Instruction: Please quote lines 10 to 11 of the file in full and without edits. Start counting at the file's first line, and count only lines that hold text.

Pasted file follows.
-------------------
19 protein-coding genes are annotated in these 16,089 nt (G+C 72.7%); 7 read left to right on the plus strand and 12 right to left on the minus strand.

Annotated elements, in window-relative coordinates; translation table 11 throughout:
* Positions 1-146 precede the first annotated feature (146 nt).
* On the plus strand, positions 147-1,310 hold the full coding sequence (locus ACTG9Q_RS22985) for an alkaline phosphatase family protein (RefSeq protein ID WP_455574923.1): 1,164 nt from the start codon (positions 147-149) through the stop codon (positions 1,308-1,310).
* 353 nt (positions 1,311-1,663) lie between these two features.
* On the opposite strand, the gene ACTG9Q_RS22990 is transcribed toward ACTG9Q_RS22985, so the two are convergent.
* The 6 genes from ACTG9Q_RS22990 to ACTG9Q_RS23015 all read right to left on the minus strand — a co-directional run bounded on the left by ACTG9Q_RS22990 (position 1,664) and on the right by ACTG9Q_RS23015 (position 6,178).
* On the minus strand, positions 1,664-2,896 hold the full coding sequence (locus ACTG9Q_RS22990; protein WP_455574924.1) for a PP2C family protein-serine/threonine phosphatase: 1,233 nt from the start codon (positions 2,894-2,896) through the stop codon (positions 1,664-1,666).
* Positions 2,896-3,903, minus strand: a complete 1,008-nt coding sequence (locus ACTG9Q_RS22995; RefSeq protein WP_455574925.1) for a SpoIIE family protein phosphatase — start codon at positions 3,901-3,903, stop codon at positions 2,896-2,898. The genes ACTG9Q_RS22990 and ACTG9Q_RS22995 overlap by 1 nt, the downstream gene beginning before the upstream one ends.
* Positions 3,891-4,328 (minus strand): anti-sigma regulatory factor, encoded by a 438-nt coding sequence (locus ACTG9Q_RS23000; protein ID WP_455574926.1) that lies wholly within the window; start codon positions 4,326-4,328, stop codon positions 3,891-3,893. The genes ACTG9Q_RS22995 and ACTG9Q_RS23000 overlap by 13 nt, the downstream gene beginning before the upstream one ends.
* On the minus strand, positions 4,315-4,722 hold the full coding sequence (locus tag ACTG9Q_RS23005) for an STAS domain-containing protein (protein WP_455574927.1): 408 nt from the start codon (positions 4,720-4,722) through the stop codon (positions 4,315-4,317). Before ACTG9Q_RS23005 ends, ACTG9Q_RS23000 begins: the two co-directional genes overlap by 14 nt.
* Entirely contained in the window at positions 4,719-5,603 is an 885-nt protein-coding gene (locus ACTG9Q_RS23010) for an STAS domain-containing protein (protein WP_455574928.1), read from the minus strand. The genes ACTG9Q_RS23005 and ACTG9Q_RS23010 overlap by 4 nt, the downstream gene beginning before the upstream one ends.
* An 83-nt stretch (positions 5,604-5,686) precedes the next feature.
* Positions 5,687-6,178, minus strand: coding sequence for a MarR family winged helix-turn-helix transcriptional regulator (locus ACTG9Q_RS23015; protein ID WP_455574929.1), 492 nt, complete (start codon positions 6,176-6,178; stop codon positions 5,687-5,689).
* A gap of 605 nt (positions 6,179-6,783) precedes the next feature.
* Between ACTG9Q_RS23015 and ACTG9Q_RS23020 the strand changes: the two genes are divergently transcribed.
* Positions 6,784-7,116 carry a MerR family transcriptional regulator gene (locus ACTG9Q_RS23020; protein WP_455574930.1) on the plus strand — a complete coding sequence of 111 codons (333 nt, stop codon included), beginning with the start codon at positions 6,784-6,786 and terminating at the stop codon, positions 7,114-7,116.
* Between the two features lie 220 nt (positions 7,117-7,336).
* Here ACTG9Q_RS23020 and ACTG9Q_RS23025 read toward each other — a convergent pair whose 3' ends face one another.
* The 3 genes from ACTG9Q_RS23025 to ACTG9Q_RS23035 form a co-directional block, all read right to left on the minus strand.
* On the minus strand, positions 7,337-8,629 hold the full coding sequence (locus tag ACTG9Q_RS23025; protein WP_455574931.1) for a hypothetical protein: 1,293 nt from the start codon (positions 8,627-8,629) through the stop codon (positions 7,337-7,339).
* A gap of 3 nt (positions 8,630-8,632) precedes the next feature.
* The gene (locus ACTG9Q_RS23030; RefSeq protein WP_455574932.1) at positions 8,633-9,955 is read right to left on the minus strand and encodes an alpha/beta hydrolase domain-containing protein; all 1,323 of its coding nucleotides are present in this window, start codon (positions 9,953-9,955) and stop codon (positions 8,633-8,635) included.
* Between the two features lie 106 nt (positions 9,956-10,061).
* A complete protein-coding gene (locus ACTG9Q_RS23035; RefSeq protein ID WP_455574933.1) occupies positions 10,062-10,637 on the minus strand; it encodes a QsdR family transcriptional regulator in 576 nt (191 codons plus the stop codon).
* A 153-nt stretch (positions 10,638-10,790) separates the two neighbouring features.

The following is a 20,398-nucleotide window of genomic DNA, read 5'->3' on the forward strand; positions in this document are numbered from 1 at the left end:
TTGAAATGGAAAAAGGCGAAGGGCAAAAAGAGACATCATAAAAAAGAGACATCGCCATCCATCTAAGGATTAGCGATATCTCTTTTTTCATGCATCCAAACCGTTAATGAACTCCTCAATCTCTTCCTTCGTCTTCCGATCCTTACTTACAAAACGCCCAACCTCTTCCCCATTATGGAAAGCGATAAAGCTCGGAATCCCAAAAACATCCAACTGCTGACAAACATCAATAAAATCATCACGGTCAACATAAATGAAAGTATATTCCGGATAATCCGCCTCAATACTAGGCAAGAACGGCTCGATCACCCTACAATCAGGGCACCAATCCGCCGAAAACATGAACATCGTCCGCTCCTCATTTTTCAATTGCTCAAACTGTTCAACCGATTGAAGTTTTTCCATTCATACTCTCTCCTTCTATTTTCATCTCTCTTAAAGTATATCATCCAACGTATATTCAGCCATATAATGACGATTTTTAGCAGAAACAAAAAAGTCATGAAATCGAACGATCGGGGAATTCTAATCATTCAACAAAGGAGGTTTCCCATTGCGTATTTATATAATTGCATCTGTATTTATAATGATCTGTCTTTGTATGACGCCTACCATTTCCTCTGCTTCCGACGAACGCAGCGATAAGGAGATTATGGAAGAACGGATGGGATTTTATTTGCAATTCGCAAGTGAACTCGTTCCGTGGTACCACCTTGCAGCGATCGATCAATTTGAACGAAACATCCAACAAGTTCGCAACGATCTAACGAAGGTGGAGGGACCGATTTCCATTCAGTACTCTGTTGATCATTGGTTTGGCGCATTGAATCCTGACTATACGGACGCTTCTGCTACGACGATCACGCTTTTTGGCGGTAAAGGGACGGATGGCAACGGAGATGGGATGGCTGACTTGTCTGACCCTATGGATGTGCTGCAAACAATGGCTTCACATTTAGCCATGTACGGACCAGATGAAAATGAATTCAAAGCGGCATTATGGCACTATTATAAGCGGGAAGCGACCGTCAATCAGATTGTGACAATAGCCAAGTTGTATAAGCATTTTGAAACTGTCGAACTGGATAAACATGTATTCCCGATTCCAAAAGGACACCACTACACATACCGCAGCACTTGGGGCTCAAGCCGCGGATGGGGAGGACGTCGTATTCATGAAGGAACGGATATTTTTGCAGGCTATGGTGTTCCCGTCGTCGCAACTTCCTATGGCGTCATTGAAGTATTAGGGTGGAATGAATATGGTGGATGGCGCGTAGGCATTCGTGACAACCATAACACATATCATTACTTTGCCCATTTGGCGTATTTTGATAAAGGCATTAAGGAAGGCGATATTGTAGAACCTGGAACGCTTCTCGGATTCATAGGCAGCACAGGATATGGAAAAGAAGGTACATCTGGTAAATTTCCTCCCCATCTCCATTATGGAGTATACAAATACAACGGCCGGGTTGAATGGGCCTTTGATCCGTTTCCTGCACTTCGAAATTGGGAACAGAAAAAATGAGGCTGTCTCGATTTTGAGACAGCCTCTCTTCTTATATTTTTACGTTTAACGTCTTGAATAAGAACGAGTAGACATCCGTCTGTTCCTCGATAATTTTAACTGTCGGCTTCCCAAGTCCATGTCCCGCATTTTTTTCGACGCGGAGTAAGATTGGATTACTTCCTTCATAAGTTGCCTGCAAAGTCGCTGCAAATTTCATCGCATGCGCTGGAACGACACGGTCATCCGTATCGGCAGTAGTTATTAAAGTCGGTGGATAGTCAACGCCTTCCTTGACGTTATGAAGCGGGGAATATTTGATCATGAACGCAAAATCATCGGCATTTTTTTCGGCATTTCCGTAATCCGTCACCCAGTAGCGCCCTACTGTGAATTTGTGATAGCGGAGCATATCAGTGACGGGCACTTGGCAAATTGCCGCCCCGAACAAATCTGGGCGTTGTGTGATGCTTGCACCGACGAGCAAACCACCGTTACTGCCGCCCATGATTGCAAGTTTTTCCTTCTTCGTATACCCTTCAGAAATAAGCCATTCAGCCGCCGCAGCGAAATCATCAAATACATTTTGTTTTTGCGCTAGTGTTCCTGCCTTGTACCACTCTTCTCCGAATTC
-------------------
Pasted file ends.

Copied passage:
* Positions 3,891-4,328 (minus strand): anti-sigma regulatory factor, encoded by a 438-nt coding sequence (locus ACTG9Q_RS23000; protein ID WP_455574926.1) that lies wholly within the window; start codon positions 4,326-4,328, stop codon positions 3,891-3,893. The genes ACTG9Q_RS22995 and ACTG9Q_RS23000 overlap by 13 nt, the downstream gene beginning before the upstream one ends.
* On the minus strand, positions 4,315-4,722 hold the full coding sequence (locus tag ACTG9Q_RS23005) for an STAS domain-containing protein (protein WP_455574927.1): 408 nt from the start codon (positions 4,720-4,722) through the stop codon (positions 4,315-4,317). Before ACTG9Q_RS23005 ends, ACTG9Q_RS23000 begins: the two co-directional genes overlap by 14 nt.